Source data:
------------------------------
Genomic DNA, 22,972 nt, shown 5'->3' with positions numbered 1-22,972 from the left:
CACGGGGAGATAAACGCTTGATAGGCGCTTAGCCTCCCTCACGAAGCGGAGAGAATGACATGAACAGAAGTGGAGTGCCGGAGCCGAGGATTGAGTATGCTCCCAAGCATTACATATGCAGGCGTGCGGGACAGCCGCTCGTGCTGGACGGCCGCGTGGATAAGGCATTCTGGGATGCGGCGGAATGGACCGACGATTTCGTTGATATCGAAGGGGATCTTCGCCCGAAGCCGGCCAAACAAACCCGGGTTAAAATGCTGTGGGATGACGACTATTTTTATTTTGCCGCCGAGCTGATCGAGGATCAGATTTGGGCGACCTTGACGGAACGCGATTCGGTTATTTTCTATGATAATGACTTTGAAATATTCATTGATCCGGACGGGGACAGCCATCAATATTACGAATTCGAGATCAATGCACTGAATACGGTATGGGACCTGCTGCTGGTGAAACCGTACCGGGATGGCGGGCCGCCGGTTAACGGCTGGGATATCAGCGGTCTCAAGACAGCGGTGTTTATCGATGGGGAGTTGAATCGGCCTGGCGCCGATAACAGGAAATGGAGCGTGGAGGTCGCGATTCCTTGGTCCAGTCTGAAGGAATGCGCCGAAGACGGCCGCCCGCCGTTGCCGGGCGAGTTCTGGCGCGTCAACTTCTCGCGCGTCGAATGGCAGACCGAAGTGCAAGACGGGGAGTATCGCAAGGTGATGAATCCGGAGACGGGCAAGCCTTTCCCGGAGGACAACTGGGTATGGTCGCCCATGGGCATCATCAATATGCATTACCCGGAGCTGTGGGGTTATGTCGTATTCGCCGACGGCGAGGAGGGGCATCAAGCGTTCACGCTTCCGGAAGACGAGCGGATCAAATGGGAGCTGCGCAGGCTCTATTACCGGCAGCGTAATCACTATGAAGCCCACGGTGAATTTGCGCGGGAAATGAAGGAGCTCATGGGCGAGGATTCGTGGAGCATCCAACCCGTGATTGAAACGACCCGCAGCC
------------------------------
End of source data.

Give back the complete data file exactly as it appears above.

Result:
Genomic DNA, 22,972 nt, shown 5'->3' with positions numbered 1-22,972 from the left:
CACGGGGAGATAAACGCTTGATAGGCGCTTAGCCTCCCTCACGAAGCGGAGAGAATGACATGAACAGAAGTGGAGTGCCGGAGCCGAGGATTGAGTATGCTCCCAAGCATTACATATGCAGGCGTGCGGGACAGCCGCTCGTGCTGGACGGCCGCGTGGATAAGGCATTCTGGGATGCGGCGGAATGGACCGACGATTTCGTTGATATCGAAGGGGATCTTCGCCCGAAGCCGGCCAAACAAACCCGGGTTAAAATGCTGTGGGATGACGACTATTTTTATTTTGCCGCCGAGCTGATCGAGGATCAGATTTGGGCGACCTTGACGGAACGCGATTCGGTTATTTTCTATGATAATGACTTTGAAATATTCATTGATCCGGACGGGGACAGCCATCAATATTACGAATTCGAGATCAATGCACTGAATACGGTATGGGACCTGCTGCTGGTGAAACCGTACCGGGATGGCGGGCCGCCGGTTAACGGCTGGGATATCAGCGGTCTCAAGACAGCGGTGTTTATCGATGGGGAGTTGAATCGGCCTGGCGCCGATAACAGGAAATGGAGCGTGGAGGTCGCGATTCCTTGGTCCAGTCTGAAGGAATGCGCCGAAGACGGCCGCCCGCCGTTGCCGGGCGAGTTCTGGCGCGTCAACTTCTCGCGCGTCGAATGGCAGACCGAAGTGCAAGACGGGGAGTATCGCAAGGTGATGAATCCGGAGACGGGCAAGCCTTTCCCGGAGGACAACTGGGTATGGTCGCCCATGGGCATCATCAATATGCATTACCCGGAGCTGTGGGGTTATGTCGTATTCGCCGACGGCGAGGAGGGGCATCAAGCGTTCACGCTTCCGGAAGACGAGCGGATCAAATGGGAGCTGCGCAGGCTCTATTACCGGCAGCGTAATCACTATGAAGCCCACGGTGAATTTGCGCGGGAAATGAAGGAGCTCATGGGCGAGGATTCGTGGAGCATCCAACCCGTGATTGAAACGACCCGCAGCC